Cisco Nac Appliance

Cisco Nac Appliance : Enforcing Host Security with Clean Access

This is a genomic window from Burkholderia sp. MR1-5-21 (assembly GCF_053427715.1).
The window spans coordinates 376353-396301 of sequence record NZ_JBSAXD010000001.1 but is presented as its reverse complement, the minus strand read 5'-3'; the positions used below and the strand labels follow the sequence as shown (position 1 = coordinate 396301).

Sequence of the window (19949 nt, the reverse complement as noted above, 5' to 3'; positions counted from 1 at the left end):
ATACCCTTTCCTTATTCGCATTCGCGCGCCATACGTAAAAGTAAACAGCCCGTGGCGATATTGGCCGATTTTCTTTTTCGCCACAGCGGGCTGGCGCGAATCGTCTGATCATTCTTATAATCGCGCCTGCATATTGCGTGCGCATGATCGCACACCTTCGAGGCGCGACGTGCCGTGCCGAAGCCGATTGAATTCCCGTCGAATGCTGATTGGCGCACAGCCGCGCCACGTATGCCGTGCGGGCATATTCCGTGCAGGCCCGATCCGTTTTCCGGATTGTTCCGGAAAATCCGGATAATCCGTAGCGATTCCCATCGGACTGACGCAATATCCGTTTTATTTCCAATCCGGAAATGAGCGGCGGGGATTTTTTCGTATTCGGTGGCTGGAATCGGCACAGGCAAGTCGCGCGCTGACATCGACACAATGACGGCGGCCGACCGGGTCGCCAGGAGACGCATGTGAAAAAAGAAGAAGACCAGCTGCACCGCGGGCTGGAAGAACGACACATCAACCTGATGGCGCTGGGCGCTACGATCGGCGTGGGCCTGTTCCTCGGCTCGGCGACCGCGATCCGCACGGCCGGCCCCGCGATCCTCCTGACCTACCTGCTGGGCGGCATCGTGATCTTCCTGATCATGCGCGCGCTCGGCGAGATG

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Cisco NAC Appliance Enforcing Host Security with Clean Access Authenticate, inspect, remediate, and authorize end-point devices using Cisco NAC Appliance Jamey Heary, CCIE(R) No. 7680 Contributing authors: Jerry Lin, CCIE No. 6469, Chad Sullivan, CCIE No. 6493, and Alok Agrawal With today's security challenges and threats growing more sophisticated, perimeter defense alone is no longer sufficient. Few organizations are closed entities with well-defined security perimeters, which has led to the creation of perimeterless networks with ubiquitous access. Organizations need to have internal security systems that are more comprehensive, pervasive, and tightly integrated than in the past. Cisco(R) Network Admission Control (NAC) Appliance, formerly known as Cisco Clean Access, provides a powerful host security policy inspection, enforcement, and remediation solution that is designed to meet these new challenges. Cisco NAC Appliance allows you to enforce host security policies on all hosts (managed and unmanaged) as they enter the interior of the network, regardless of their access method, ownership, device type, application set, or operating system. Cisco NAC Appliance provides proactive protection at the network entry point. Cisco NAC Appliance provides you with all the information needed to understand, design, configure, deploy, and troubleshoot the Cisco NAC Appliance solution. You will learn about all aspects of the NAC Appliance solution including configuration and best practices for design, implementation, troubleshooting, and creating a host security policy. Jamey Heary, CCIE(R) No. 7680, is a security consulting systems engineer at Cisco, where he works with its largest customers in the northwest United States. Jamey joined Cisco in 2000 and currently leads its Western Security Asset team and is a field advisor for its U.S. Security Virtual team. His areas of expertise include network and host security design and implementation, security regulatory compliance, and routing and switching. His other certifications include CISSP, CCSP(R), and Microsoft MCSE. He is also a Certified HIPAA Security Professional. He has been working in the IT field for 13 years and in IT security for 9 years. * Understand why network attacks and intellectual property losses can originate from internal network hosts * Examine different NAC Appliance design options * Build host security policies and assign the appropriate network access privileges for various user roles * Streamline the enforcement of existing security policies with the concrete measures NAC Appliance can provide * Set up and configure the NAC Appliance solution * Learn best practices for the deployment of NAC Appliance * Monitor, maintain, and troubleshoot the Cisco NAC Appliance solution This security book is part of the Cisco Press(R) Networking Technology Series. Security titles from Cisco Press help networking professionals secure critical data and resources, prevent and mitigate network attacks, and build end-to-end self-defending networks. Category: Cisco Press-Security Covers: End-Point Securityshow more